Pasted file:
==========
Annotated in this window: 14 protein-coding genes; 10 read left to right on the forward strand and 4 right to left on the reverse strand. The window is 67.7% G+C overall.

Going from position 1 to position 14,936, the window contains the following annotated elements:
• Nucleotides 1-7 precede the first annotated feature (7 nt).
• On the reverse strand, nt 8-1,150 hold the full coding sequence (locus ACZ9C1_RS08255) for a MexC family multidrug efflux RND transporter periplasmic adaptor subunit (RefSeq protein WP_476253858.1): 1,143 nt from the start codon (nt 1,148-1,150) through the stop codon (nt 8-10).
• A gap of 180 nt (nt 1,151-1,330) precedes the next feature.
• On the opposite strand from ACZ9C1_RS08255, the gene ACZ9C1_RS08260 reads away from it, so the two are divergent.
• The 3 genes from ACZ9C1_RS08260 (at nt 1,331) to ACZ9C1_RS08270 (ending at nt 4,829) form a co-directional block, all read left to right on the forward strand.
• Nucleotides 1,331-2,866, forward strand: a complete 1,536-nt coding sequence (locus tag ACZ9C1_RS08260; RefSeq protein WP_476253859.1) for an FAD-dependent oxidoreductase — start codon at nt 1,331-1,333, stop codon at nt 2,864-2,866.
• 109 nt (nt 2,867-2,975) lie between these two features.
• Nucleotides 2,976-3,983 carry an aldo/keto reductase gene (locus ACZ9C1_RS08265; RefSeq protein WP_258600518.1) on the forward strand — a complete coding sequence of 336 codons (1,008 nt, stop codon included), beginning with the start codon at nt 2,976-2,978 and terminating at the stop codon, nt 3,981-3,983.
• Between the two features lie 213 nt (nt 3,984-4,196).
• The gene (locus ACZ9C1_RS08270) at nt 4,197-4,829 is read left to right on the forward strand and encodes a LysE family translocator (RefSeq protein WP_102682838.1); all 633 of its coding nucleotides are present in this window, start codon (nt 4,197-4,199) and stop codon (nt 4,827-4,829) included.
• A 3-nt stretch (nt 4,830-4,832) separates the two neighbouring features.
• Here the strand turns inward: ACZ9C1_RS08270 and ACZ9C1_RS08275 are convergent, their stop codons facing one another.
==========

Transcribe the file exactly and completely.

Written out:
Annotated in this window: 14 protein-coding genes; 10 read left to right on the forward strand and 4 right to left on the reverse strand. The window is 67.7% G+C overall.

Going from position 1 to position 14,936, the window contains the following annotated elements:
• Nucleotides 1-7 precede the first annotated feature (7 nt).
• On the reverse strand, nt 8-1,150 hold the full coding sequence (locus ACZ9C1_RS08255) for a MexC family multidrug efflux RND transporter periplasmic adaptor subunit (RefSeq protein WP_476253858.1): 1,143 nt from the start codon (nt 1,148-1,150) through the stop codon (nt 8-10).
• A gap of 180 nt (nt 1,151-1,330) precedes the next feature.
• On the opposite strand from ACZ9C1_RS08255, the gene ACZ9C1_RS08260 reads away from it, so the two are divergent.
• The 3 genes from ACZ9C1_RS08260 (at nt 1,331) to ACZ9C1_RS08270 (ending at nt 4,829) form a co-directional block, all read left to right on the forward strand.
• Nucleotides 1,331-2,866, forward strand: a complete 1,536-nt coding sequence (locus tag ACZ9C1_RS08260; RefSeq protein WP_476253859.1) for an FAD-dependent oxidoreductase — start codon at nt 1,331-1,333, stop codon at nt 2,864-2,866.
• 109 nt (nt 2,867-2,975) lie between these two features.
• Nucleotides 2,976-3,983 carry an aldo/keto reductase gene (locus ACZ9C1_RS08265; RefSeq protein WP_258600518.1) on the forward strand — a complete coding sequence of 336 codons (1,008 nt, stop codon included), beginning with the start codon at nt 2,976-2,978 and terminating at the stop codon, nt 3,981-3,983.
• Between the two features lie 213 nt (nt 3,984-4,196).
• The gene (locus ACZ9C1_RS08270) at nt 4,197-4,829 is read left to right on the forward strand and encodes a LysE family translocator (RefSeq protein WP_102682838.1); all 633 of its coding nucleotides are present in this window, start codon (nt 4,197-4,199) and stop codon (nt 4,827-4,829) included.
• A 3-nt stretch (nt 4,830-4,832) separates the two neighbouring features.
• Here the strand turns inward: ACZ9C1_RS08270 and ACZ9C1_RS08275 are convergent, their stop codons facing one another.